In either case, UCSD has long been a major impediment to the plans. The campus has a massive parking problem weekday mornings. The rest of the time, not so much so. So, one might expect some desire to provide alternative ways to get there to work or attend classes. It was a long time coming. Despite the complaints, most UC campuses seem happy to charge big fees to park on campus, and then enforce them with Gestapo-like zealotry. Only recently did UCSD sign on to this trolley plan.

About twenty years ago there were some UTC neighbors who were complaining loudly about having the trolley on the street for a few blocks. They said it would be both dirty and noisy. Dirty? It runs on electricity, folks. Noisy? Except for the warning "quacker" horns, it runs almost silently. You'd rather have noisy, smoke-belching buses, of which there are many in that area?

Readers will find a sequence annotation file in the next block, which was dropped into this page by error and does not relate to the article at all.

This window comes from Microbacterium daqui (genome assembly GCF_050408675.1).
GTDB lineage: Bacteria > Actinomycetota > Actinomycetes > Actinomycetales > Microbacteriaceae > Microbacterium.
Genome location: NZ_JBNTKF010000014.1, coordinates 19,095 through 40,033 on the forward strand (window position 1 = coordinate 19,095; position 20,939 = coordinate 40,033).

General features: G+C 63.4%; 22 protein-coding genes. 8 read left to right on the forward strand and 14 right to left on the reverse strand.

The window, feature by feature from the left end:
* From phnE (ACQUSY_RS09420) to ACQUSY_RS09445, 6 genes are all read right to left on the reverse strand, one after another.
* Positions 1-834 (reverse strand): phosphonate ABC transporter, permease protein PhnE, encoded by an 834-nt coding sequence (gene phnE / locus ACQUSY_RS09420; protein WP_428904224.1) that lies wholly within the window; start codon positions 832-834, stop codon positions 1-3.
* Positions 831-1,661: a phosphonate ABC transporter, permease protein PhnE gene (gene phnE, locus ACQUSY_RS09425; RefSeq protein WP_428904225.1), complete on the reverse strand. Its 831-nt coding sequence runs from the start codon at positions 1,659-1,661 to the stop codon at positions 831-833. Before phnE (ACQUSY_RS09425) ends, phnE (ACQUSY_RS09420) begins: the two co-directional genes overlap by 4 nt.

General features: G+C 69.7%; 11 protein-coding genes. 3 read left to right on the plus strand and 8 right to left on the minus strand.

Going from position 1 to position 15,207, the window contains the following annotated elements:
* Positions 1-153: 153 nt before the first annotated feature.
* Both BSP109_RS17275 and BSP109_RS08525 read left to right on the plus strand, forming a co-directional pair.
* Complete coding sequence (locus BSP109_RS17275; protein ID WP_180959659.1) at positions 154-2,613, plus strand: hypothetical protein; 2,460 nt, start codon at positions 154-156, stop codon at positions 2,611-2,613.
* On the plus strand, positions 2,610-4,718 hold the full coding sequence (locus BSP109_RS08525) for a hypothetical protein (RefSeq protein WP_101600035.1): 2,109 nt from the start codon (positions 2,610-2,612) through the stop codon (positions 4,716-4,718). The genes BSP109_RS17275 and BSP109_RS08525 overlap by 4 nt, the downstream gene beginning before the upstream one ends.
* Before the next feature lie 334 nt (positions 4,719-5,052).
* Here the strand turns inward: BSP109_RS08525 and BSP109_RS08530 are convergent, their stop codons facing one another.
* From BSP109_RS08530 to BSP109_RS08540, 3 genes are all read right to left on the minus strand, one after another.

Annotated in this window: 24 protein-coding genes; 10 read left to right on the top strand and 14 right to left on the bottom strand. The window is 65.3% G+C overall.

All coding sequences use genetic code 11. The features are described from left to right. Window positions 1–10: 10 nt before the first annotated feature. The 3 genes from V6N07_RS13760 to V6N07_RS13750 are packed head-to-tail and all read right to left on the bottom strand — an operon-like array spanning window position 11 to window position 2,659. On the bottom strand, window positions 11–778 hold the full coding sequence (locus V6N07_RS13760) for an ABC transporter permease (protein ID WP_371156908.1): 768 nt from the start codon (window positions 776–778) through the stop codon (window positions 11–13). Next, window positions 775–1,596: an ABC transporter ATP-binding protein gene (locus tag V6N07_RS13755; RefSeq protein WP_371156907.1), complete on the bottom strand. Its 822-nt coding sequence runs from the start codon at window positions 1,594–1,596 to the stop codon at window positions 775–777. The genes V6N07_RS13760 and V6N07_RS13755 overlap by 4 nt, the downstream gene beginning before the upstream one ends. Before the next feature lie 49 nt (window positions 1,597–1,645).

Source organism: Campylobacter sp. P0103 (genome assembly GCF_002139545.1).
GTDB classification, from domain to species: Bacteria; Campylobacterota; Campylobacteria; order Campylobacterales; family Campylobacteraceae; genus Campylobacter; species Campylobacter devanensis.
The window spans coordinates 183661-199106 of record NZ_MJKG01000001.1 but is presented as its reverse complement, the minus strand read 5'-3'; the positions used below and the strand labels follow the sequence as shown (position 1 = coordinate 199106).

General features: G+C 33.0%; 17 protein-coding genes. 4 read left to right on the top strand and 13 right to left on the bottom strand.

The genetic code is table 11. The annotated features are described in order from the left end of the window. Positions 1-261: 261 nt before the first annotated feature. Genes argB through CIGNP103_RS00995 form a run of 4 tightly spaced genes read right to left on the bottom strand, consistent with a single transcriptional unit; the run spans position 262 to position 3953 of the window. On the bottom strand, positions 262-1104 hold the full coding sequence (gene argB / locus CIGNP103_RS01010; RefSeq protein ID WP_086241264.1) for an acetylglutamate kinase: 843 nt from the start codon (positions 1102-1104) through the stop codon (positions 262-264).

Oh, gee.

Jan. 30, 2015

UCSD has been strongly opposed to the trolley for a long time. The obvious spot for a trolley stop on campus would be the Price Center but that was opposed due to some laughably absurd reasons (claims about magnetic fields, claiming the center of campus was actually East of the 5). My guess is campus leaders don't want random "riff-raff" showing up but they're not honest enough to just come out and say that. UCSD has tended to be holier-than-thou about environmental issues while being opposed to the trolley and unfriendly to cyclists.

Jan. 30, 2015